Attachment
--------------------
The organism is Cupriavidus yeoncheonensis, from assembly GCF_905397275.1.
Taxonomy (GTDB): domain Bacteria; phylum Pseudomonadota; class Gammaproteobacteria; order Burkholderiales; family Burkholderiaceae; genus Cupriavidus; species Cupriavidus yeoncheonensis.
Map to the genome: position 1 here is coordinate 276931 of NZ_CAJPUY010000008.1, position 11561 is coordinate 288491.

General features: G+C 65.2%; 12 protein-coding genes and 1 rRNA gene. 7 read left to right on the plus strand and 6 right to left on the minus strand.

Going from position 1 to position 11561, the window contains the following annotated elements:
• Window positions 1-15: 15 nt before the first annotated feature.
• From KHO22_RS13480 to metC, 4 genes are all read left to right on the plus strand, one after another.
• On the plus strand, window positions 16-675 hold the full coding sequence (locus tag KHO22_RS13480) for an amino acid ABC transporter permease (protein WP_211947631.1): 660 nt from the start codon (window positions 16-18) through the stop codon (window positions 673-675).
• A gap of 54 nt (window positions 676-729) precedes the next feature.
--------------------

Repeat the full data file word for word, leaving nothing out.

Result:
The organism is Cupriavidus yeoncheonensis, from assembly GCF_905397275.1.
Taxonomy (GTDB): domain Bacteria; phylum Pseudomonadota; class Gammaproteobacteria; order Burkholderiales; family Burkholderiaceae; genus Cupriavidus; species Cupriavidus yeoncheonensis.
Map to the genome: position 1 here is coordinate 276931 of NZ_CAJPUY010000008.1, position 11561 is coordinate 288491.

General features: G+C 65.2%; 12 protein-coding genes and 1 rRNA gene. 7 read left to right on the plus strand and 6 right to left on the minus strand.

Going from position 1 to position 11561, the window contains the following annotated elements:
• Window positions 1-15: 15 nt before the first annotated feature.
• From KHO22_RS13480 to metC, 4 genes are all read left to right on the plus strand, one after another.
• On the plus strand, window positions 16-675 hold the full coding sequence (locus tag KHO22_RS13480) for an amino acid ABC transporter permease (protein WP_211947631.1): 660 nt from the start codon (window positions 16-18) through the stop codon (window positions 673-675).
• A gap of 54 nt (window positions 676-729) precedes the next feature.